Liverpool Seafarers Centre (LSC) will increase its ship visits to vessel-bound seafarers after temporarily closing its centres in Crosby and Eastham to crew and visitors following government advice on 20 March.
CEO John Wilson said LSC's team of outreach workers will seek to increase their critical ship visits to provide a lifeline to seafarers who now cannot leave their ships. And at the weekend he presented the crew of MV Beteugue with a 'light of the world' prayer candle during their stopover to deliver grain in Liverpool.
No ships are allowed to berth without declaring a clean bill of health. LSC then goes up the gangway to see the crew but maintains the recommended distances.
'LSC's work is now more important than ever for seafarers,' said Mr Wilson. 'We will be providing practical support, such as undertaking shopping, on our ship visits, and also offering important pastoral care, monitoring their mental health and helping them with personal matters. Seafarers are critical to our country's ability to survive the crisis and must not be forgotten. We rely on them for 95% of everything we import and export including our food and medicines. Seafarers are in very uncertain times and many are unclear how and when they will be able to return home. In the meantime, they must keep working far from family and loved ones.'
Mr Wilson appealed for donations of toiletries, confectionary, puzzles and games, warm clothing, fresh fruit, CDs and recently released DVDs. He said donated goods can be left in the porch of LSC's Crosby headquarters and the LSC team will then take them to ships direct.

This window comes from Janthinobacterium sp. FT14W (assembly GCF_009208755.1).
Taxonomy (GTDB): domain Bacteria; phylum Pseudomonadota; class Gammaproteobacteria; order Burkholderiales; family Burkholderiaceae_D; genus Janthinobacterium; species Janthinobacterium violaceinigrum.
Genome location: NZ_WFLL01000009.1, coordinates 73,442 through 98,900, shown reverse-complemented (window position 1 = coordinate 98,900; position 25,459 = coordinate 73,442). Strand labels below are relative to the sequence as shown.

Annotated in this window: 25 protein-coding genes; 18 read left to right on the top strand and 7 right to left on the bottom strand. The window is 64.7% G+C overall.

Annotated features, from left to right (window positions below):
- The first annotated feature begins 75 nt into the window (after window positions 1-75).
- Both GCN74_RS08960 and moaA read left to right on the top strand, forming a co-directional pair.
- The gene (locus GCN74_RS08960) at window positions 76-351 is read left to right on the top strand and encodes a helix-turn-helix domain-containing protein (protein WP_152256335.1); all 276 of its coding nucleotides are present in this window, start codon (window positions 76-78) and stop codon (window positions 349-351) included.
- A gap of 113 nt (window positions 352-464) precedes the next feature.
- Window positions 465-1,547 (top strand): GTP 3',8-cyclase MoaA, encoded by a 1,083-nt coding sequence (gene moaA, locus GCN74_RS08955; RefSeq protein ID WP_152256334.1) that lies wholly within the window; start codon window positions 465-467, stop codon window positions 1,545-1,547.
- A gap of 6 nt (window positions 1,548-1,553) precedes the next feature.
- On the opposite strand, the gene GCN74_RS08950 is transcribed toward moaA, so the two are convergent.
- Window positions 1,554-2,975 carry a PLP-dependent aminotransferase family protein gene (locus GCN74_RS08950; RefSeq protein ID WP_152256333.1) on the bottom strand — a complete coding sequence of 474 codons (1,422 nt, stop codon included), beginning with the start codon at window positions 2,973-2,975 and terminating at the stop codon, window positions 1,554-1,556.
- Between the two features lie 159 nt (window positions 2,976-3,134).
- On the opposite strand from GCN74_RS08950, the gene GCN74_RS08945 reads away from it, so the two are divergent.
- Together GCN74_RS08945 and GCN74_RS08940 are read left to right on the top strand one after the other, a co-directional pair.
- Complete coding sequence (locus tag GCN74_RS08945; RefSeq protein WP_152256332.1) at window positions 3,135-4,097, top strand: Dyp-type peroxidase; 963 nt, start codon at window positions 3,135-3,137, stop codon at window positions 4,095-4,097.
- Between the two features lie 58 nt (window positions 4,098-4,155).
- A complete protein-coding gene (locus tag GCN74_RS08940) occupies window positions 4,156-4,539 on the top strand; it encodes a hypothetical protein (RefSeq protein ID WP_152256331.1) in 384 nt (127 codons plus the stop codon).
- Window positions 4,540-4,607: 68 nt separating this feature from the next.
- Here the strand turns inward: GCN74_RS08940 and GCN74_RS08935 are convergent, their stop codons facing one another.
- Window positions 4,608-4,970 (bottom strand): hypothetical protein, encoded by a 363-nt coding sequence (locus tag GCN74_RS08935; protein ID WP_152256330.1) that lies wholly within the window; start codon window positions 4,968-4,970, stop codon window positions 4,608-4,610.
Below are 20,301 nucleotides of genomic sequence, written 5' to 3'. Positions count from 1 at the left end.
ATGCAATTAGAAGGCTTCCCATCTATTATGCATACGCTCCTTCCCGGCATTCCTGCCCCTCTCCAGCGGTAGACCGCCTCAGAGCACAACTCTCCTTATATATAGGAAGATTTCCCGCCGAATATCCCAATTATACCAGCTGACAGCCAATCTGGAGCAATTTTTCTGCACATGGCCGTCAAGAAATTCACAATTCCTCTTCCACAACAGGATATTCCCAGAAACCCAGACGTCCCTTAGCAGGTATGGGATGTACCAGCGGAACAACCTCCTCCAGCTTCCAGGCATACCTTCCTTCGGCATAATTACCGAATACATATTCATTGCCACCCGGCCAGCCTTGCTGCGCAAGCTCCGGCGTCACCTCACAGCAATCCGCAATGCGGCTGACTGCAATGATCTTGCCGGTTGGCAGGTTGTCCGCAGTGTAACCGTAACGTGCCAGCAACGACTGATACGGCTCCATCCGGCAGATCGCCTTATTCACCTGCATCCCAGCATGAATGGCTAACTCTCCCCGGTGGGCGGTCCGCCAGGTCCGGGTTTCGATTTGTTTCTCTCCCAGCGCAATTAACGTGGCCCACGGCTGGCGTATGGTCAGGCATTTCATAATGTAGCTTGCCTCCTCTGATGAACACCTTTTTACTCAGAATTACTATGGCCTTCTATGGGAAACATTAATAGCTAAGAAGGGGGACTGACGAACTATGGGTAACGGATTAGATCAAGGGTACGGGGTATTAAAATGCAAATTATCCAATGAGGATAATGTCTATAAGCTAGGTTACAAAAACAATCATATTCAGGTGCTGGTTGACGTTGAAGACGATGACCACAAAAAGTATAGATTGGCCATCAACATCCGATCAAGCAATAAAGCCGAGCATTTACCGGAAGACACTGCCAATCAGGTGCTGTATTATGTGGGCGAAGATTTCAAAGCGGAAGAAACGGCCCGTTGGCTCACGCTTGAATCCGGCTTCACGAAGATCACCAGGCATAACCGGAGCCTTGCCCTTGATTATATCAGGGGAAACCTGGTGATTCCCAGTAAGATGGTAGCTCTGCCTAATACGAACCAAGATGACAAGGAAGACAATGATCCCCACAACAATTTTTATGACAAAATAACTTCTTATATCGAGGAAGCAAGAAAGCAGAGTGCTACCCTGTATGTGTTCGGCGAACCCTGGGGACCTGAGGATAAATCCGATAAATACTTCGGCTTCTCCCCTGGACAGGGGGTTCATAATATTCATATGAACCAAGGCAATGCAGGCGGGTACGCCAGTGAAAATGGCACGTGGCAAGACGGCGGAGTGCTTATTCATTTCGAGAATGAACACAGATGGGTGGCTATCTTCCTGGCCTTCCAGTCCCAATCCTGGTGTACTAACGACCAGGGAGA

Dry bulk shipowners association Intercargo this week also highlighted the challenges presented in the repatriation of seafarers who have completed their sea service and want to return home to their families.
In a statement, Intercargo said: 'Although their colleague seafarers are standing by onshore in their home country, the relief process is stalled as many port states have imposed local regulations, travel and quarantine restrictions due to Covid-19, despite the IMO circulars to be mindful of free access to seafarers. In many cases neither the seafarers nor the companies know for how long these may prevail.'
Liverpool Seafarers Centre is backing Intercargo's call that all International Maritime Organzsation member states and port states adopt a pragmatic approach and remove unnecessary barriers to seafarers leaving or joining ships.
Liverpool Seafarers Centre, which won the Positive Impact Award at the Mersey Maritime Industry Awards 2020, helps 50,000 seafarers each year visiting Merseyside ports. It is a partnership between Apostleship of the Sea (Liverpool) and The Mersey Mission to Seafarers.